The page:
Statement Regarding Folic Acid
(In response to news today that the Food Standards Agency has decided not to introduce universal fortification of flour with folic acid, until more research is carried out.)
Medical research charity Action Research - which has a close association with folic acid research - was surprised at the news. But added that it’s now even more crucial to get the folic acid message across.
Andrew Proctor, the charity’s Head of Communications says: ‘Babies deserve to be given the best chance in life, and improving the population’s intake of folic acid through fortification is one way of helping to do this, especially in targeting the many unplanned pregnancies.
‘We hope the issue is given revised consideration very soon. In the meantime, we must remain vigilant and continue to educate women and their families about the contribution folic acid can make in babies’ developing lives’.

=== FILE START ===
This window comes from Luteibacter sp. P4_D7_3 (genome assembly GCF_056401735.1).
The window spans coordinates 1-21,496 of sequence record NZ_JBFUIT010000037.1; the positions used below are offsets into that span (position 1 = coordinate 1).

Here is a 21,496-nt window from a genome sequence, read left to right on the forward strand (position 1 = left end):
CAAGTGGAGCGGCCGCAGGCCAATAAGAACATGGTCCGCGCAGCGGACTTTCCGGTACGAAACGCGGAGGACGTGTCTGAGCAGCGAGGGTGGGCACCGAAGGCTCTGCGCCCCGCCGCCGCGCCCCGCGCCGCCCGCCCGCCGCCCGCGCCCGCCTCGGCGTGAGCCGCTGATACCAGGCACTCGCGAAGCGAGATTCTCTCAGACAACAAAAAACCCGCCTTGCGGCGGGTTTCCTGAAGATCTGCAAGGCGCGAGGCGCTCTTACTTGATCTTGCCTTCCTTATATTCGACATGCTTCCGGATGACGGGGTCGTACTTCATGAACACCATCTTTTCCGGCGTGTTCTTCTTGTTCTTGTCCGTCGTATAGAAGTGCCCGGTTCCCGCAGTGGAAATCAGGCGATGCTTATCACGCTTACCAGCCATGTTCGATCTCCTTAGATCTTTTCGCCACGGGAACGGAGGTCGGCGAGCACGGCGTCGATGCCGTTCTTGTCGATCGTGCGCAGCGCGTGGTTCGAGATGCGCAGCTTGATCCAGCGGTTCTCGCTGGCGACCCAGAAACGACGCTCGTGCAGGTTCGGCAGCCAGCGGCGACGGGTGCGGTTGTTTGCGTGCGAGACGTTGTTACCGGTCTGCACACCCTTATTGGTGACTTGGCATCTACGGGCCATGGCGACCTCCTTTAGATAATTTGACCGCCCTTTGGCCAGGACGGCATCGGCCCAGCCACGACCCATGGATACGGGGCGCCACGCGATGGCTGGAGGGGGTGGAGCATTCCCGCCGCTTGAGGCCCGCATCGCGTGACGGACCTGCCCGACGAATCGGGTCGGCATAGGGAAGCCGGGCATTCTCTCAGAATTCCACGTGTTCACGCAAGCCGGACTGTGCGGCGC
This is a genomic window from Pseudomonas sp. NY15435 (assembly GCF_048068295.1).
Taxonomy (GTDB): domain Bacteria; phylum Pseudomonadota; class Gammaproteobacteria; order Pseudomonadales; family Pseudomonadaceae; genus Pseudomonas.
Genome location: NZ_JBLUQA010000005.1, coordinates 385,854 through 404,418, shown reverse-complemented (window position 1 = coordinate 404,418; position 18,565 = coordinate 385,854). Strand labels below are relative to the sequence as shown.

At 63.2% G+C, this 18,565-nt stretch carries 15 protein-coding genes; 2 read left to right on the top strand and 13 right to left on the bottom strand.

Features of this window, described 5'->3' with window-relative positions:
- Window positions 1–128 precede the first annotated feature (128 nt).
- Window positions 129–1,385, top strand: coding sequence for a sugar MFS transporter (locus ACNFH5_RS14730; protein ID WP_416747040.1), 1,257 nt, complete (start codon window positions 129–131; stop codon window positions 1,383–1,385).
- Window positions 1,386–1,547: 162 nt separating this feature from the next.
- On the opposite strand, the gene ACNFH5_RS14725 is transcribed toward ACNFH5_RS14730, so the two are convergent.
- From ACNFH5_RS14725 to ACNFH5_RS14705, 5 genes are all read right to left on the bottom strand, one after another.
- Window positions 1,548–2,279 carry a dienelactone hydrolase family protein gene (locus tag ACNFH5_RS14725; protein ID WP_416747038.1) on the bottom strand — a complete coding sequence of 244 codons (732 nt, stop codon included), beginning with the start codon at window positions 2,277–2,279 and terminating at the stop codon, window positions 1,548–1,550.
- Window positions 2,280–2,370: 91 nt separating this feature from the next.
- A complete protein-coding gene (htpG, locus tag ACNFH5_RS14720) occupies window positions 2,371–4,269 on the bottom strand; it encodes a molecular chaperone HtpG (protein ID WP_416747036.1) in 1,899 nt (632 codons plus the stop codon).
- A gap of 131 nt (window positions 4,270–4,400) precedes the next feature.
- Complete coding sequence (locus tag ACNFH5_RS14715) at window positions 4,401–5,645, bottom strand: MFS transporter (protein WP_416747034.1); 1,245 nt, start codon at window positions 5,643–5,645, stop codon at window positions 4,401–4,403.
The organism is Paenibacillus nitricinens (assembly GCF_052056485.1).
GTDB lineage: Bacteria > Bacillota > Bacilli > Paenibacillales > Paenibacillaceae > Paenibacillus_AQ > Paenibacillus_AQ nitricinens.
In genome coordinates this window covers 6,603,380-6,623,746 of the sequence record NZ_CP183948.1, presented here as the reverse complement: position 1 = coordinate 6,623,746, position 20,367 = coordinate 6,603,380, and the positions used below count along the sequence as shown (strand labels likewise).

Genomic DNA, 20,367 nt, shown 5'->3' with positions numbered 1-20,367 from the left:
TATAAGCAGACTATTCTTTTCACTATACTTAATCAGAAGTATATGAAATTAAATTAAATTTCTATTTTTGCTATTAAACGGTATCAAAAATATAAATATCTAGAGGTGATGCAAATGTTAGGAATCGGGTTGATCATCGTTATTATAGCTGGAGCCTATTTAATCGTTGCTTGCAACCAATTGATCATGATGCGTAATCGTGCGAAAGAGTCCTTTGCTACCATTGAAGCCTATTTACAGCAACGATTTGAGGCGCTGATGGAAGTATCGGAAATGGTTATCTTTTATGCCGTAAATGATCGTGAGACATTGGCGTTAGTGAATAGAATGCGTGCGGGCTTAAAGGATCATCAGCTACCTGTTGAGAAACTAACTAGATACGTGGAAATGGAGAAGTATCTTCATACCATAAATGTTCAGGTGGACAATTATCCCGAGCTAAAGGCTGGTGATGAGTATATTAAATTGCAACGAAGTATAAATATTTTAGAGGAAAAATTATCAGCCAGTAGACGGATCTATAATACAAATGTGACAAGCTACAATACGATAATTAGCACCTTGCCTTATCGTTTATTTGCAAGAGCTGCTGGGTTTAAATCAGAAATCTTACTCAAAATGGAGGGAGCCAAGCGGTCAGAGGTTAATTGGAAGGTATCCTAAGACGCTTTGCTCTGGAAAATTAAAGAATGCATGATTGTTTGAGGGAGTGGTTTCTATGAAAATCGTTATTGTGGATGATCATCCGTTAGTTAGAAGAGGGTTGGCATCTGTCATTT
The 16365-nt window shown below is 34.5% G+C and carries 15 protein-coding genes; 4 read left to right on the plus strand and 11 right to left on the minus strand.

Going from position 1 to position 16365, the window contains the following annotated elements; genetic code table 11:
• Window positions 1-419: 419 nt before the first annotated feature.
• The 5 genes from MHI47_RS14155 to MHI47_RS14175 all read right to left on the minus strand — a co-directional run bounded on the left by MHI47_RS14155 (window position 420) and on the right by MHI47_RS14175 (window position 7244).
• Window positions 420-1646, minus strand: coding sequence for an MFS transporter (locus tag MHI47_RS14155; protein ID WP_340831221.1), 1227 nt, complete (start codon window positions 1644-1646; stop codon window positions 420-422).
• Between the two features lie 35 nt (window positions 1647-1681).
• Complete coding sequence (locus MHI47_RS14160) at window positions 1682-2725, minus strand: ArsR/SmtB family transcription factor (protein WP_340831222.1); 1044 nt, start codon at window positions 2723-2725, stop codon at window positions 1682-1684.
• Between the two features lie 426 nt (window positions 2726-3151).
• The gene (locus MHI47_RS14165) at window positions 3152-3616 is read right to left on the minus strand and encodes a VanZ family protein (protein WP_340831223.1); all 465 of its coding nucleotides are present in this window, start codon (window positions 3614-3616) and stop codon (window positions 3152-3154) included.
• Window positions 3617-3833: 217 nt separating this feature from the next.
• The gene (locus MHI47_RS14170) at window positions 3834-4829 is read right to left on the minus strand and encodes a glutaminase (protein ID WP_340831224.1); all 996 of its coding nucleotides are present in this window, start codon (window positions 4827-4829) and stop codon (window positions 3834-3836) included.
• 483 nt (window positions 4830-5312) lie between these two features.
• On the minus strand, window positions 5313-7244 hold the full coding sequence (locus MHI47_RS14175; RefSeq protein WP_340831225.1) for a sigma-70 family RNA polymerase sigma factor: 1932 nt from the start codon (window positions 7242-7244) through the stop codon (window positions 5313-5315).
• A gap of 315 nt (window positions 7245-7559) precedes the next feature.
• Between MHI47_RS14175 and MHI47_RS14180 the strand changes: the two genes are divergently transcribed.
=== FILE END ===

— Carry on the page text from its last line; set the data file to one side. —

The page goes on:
Action Research has a special interest in folic acid. Thirty years ago work supported by the charity discovered vital clues suggesting that the vitamin was a key ingredient in helping prevent neural tube defects (NTDs) such as spina bifida - which currently accounts for 10% of all birth defects.
Pioneering Action Researcher Professor Richard Smithells, who led the original studies into folic acid and NTDs says he ‘wholeheartedly’ supports fortification, especially as about 50 per cent of pregnancies are unplanned.
Action Research’s campaign, Supplementing the Message aimed to highlight the importance of folic acid and encourage more women to take it. A MORI Poll commissioned by the charity in 2000 showed that nationally, 72 per cent of women aged 15-55 across Great Britain were in favour of compulsory fortification.
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